Thursday, October 23, 2014

Birthday cards and internationally mailed homecooked meals

We got our first card from someone we don't know.

It's kind of a weird thing about being a missionary. Lots of people know you, pray for you, see your picture, and share your stories but you have never met them. We don't know the names of all the people who lift us up in prayer or who think of us on our birthday or who give an update about us to their missions committee.

We trust that they are there, though, because without them we wouldn't be missionaries.

Grace's brithday is coming up later this month and she got a card from Bob & Pat Smith (their names were not changed because their names are Bob & Pat Smith). A 7 year old's birthday is kind of a big deal.

Just in case you forgot.

So, even if you get a card from people you've never met, it's awesome.

There was much excitement when Grace opened the birthday card from from the aforementioned not-high-risk-of-identity-disclosure-so-I-didn't-change-their-names Bob & Pat and their congregation, which we'll be visiting in December. It was really special to sit at the kitchen table and listen to her read in halted 6.99 year old reading all about the weather, Bob & Pat's grandchildren in between peppered questions about being a missionary kid and hopes for a happy year. They described how our picture is on their Missionary Letter bulletin board.

What a gift for our children to be folded into the families of those who love and care for us as missionaries.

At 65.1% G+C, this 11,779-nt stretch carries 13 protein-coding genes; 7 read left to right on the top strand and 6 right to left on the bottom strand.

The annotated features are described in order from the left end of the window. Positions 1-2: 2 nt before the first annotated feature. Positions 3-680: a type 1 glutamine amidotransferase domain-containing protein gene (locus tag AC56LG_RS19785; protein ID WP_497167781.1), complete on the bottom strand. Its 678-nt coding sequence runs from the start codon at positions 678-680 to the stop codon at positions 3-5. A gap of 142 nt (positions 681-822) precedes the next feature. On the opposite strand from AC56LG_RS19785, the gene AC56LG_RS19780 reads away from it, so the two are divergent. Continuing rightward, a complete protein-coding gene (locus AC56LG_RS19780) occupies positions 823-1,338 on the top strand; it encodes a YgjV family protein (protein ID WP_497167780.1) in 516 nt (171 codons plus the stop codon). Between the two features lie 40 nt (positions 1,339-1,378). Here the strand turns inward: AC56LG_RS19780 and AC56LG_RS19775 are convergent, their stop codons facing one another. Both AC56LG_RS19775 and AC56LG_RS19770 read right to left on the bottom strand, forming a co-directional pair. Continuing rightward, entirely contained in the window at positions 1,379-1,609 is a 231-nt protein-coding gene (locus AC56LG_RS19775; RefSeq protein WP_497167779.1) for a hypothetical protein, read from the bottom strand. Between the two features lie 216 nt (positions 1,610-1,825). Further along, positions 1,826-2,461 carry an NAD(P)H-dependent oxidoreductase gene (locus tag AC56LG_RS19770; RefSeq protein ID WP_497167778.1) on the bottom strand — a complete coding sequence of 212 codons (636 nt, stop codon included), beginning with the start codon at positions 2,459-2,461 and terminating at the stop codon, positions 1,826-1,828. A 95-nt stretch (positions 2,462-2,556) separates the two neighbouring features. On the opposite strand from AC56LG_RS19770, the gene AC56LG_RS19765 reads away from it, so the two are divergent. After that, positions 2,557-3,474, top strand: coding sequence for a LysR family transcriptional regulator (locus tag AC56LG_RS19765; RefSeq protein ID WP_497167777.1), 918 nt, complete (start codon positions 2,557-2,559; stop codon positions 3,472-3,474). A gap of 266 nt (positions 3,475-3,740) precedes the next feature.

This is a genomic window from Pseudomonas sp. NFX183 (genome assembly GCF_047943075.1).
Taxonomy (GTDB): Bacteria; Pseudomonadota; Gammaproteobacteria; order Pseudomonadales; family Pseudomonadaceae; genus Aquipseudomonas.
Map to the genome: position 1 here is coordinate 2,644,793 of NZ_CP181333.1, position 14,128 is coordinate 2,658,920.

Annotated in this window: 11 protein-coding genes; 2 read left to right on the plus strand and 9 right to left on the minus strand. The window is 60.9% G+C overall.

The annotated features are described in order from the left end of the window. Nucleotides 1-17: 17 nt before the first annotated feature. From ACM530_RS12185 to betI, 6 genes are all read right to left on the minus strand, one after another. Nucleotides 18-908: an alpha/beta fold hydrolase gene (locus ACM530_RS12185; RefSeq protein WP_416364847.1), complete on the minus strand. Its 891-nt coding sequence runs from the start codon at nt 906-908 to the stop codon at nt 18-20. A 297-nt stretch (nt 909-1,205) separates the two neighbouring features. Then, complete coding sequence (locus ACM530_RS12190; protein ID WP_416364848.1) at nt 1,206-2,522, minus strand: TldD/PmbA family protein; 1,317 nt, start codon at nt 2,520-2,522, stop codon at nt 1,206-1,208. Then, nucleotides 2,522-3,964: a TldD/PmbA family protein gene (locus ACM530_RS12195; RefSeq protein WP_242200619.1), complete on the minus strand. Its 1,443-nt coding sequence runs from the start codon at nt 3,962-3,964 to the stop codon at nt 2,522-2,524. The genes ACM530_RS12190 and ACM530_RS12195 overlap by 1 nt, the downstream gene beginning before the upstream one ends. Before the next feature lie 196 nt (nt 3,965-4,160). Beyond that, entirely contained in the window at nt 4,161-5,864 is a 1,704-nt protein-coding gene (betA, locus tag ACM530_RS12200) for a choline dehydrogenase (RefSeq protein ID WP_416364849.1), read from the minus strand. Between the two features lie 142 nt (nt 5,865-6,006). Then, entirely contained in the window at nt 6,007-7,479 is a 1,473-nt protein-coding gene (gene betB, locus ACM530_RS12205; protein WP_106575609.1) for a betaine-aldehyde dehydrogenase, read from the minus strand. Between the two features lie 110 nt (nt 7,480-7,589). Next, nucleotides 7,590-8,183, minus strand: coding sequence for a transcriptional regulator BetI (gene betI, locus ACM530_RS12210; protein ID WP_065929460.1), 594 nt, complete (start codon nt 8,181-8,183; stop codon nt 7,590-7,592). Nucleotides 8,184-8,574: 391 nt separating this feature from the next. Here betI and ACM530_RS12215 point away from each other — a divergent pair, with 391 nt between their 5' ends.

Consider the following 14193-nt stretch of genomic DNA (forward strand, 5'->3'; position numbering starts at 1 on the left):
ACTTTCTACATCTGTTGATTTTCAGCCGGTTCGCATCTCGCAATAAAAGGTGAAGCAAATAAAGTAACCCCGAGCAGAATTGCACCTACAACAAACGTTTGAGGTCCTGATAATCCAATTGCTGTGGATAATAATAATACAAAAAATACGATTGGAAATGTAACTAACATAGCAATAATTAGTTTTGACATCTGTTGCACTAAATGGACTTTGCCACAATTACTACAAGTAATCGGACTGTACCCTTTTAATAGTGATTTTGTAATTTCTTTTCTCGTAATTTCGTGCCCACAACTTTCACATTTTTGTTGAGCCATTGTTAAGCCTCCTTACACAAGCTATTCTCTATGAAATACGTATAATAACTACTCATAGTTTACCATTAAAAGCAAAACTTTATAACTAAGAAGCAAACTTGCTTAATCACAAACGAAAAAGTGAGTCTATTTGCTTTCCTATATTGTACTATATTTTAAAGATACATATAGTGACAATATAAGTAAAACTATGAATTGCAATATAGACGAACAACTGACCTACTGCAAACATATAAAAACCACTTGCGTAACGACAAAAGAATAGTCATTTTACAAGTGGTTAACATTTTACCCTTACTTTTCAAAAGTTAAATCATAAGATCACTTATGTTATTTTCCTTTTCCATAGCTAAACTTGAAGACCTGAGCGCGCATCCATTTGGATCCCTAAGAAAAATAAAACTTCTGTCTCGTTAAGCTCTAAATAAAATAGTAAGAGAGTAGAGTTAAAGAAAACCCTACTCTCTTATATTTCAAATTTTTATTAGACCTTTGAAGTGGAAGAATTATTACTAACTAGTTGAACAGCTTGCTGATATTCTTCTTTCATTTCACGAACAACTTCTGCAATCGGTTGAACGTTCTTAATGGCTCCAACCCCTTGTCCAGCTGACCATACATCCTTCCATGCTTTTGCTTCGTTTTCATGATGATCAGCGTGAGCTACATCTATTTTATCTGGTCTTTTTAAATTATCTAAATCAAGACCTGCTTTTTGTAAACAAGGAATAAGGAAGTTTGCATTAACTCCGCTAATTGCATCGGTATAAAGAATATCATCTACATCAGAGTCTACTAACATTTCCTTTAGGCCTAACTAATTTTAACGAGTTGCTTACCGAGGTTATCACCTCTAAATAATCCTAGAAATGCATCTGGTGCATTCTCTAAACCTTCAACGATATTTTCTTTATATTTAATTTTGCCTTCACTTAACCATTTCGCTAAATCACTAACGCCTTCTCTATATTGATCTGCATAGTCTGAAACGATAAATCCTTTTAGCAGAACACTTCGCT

Supporting a missionary is more than the money. The money is necessary, let's be frank. The biggest thing I've read, however, in my internet trolling of missionary blogs is that missionaries are lonely. Sometimes they are literally lonely because they serve in an isolated location. Often, it seems, that missionaries are lonely because they're L.O.N.E.L.Y. Alone in a crowd. What makes you feel better when you feel alone in a crowd (because we've all felt that, missionary or not)? What makes you feel remembered?

A birthday card from a congregation that's never met you but is praying for you and celebrating with you?

How do you take care of your missionaries? This has really shaken up how we try to care for missionaries we support both locally and far flung. Cards, emails, home-cooked meals (not ideal for international mailing), and care packages (better for international mailing) are part of our routine now. And now that we've been on the receiving end, I realize that our commitment to missions is more than the monthly donation.


Grace's card -- embellished with some of her handiwork ;-)






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